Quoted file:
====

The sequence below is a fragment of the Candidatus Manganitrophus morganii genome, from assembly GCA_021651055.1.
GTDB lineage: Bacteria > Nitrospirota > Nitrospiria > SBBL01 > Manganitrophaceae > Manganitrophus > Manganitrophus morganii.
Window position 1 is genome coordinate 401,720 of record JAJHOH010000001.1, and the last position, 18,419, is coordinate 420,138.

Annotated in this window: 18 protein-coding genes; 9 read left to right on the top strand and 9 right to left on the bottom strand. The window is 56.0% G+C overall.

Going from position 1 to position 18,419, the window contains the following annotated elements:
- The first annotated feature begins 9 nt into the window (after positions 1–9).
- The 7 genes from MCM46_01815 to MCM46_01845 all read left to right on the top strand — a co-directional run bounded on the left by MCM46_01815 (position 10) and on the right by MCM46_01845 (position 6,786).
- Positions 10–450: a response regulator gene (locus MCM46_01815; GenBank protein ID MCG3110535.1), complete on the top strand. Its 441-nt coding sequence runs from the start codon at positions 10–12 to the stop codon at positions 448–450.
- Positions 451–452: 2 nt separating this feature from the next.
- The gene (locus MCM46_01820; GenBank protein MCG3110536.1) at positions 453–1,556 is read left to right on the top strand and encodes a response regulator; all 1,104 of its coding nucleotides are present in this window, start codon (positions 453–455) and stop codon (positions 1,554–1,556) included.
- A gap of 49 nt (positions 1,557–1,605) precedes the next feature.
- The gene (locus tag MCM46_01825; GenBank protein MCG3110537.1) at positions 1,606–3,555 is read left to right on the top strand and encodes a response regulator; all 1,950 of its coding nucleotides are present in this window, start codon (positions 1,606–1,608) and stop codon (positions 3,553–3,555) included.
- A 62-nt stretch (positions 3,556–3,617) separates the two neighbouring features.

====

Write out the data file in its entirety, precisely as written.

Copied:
The sequence below is a fragment of the Candidatus Manganitrophus morganii genome, from assembly GCA_021651055.1.
GTDB lineage: Bacteria > Nitrospirota > Nitrospiria > SBBL01 > Manganitrophaceae > Manganitrophus > Manganitrophus morganii.
Window position 1 is genome coordinate 401,720 of record JAJHOH010000001.1, and the last position, 18,419, is coordinate 420,138.

Annotated in this window: 18 protein-coding genes; 9 read left to right on the top strand and 9 right to left on the bottom strand. The window is 56.0% G+C overall.

Going from position 1 to position 18,419, the window contains the following annotated elements:
- The first annotated feature begins 9 nt into the window (after positions 1–9).
- The 7 genes from MCM46_01815 to MCM46_01845 all read left to right on the top strand — a co-directional run bounded on the left by MCM46_01815 (position 10) and on the right by MCM46_01845 (position 6,786).
- Positions 10–450: a response regulator gene (locus MCM46_01815; GenBank protein ID MCG3110535.1), complete on the top strand. Its 441-nt coding sequence runs from the start codon at positions 10–12 to the stop codon at positions 448–450.
- Positions 451–452: 2 nt separating this feature from the next.
- The gene (locus MCM46_01820; GenBank protein MCG3110536.1) at positions 453–1,556 is read left to right on the top strand and encodes a response regulator; all 1,104 of its coding nucleotides are present in this window, start codon (positions 453–455) and stop codon (positions 1,554–1,556) included.
- A gap of 49 nt (positions 1,557–1,605) precedes the next feature.
- The gene (locus tag MCM46_01825; GenBank protein MCG3110537.1) at positions 1,606–3,555 is read left to right on the top strand and encodes a response regulator; all 1,950 of its coding nucleotides are present in this window, start codon (positions 1,606–1,608) and stop codon (positions 3,553–3,555) included.
- A 62-nt stretch (positions 3,556–3,617) separates the two neighbouring features.